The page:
One person has been shot and killed during a third consecutive night of protests in the midwestern U.S. city of Kenosha, Wisconsin over the shooting of a Black man by police on Sunday.
The victim was one of several people who were shot and wounded as protests stretched from Tuesday night into early Wednesday morning. News outlets say the shooting occurred during a confrontation between protesters and several bystanders several blocks from the city courthouse, where protesters had clashed with police for several hours until they were forced out of the area.
Cell phone video on social media reportedly showed a man firing into a crowd after he fell to the ground.
Tuesday’s violent protests came hours after the father of 29-year-old Jacob Blake, the Black man who was shot Sunday, said his son is paralyzed from the waist down.
Blake’s father, who is also named Jacob Blake, told the Chicago Sun-Times newspaper Tuesday his son has “eight holes” in his body from his confrontation with police. He said doctors do not know if the paralysis will be permanent.
Ben Crump, the lawyer for the injured man, said it would “take a miracle” for him to walk again. He said Blake’s spinal cord was severed and his vertebrae shattered. Another family lawyer said several organs were damaged as well.
Police have so far released almost no information about what led up to the shooting Sunday evening other than to say they were responding to a domestic dispute.
Wisconsin Governor Tony Evers on Tuesday doubled the number of National Guardsmen deployed in Kenosha, a working-class city between Milwaukee and Chicago, and declared a state of emergency in the state.
“We cannot allow the cycle of systemic racism and injustice to continue,” Evers said in a statement. “We also cannot continue going down this path of damage and destruction.”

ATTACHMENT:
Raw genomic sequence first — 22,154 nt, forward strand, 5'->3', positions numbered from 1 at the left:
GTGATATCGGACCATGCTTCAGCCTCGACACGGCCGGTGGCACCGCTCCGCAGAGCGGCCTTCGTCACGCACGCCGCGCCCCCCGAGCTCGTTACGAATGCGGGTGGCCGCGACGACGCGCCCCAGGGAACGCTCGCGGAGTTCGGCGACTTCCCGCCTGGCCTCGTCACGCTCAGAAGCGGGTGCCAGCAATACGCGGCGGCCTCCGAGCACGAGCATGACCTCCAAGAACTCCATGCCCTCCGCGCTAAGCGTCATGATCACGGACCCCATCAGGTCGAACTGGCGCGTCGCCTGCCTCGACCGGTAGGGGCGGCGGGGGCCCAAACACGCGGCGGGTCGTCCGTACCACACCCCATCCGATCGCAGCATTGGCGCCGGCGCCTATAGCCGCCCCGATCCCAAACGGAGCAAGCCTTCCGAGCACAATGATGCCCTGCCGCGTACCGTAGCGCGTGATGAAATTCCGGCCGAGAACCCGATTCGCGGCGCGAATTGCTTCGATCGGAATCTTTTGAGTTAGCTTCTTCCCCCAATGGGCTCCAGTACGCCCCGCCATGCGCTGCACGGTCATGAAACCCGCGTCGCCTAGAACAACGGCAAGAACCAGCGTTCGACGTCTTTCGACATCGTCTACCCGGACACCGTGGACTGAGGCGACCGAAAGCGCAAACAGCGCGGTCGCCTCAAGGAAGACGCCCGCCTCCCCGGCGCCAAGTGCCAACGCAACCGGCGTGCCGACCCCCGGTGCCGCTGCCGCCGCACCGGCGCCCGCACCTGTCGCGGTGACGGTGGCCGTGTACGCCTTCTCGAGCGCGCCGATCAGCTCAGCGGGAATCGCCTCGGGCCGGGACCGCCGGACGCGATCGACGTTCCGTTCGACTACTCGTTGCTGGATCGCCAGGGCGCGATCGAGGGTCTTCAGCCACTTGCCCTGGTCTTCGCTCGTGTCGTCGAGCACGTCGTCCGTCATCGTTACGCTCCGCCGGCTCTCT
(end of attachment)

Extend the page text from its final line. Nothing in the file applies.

Kenosha Fire Chief Charles Leipzig told the Kenosha News fires started during the protests destroyed or badly damaged 30 businesses as well as an unknown number of residences.
On Tuesday, Kenosha County Sheriff David Beth warned people to stay away from the city and urged residents to abide by the curfew that would be in effect from 8 p.m. Tuesday until 7 a.m. Wednesday local time.
Blake’s mother, Julia Jackson, pleaded for calm Tuesday, saying the damage “doesn’t reflect my son or my family” and that she has been praying for the country to heal.
Cellphone video of the incident on Sunday shows Blake walking around the front of an SUV, in which three of his children were sitting. Two police officers appear to be following with their guns pointed at him. When Blake opens the car door and leans in, an officer appears to grab his shirt from behind and fires. In the video, seven shots were heard along with people screaming and shouting.
Crump told ABC News one officer fired all seven shots, four of which hit Blake. Crump said there is no sign Blake was armed, adding he was trying to break up an argument between two women. It is unclear who the women are and their ties to Blake and his children.
Sunday’s shooting came after a spring and summer of nationwide protests sparked by the death of George Floyd, a Black man who died in May while in the custody of Minneapolis police officers. There have also been other highly publicized killings of African Americans by police.
The shootings gave new life to the Black Lives Matter movement, and elevated racism and law and order into key issues for the presidential campaign.
The officers involved in Sunday’s shooting are on administrative leave.
The president of the Kenosha police union, Pete Deates, is urging people not to jump to conclusions about Sunday’s incident.
“As always, the video currently circulating does not capture all the intricacies of a highly dynamic incident,” he said.
Pastor Norma Urrabazo of the International Church of Las Vegas included Blake as she led the opening prayer on the second night of the Republican National Convention Tuesday.
"We pray for healing and comfort to Jacob Blake and his family. We pray for your protection over those who put their lives in harm's way to bring safety and security to our streets," she said.
Democratic presidential nominee Joe Biden said Monday “These shots pierce the soul of our nation. Equal justice has not been real for Black Americans and so many others … we must dismantle systemic racism.”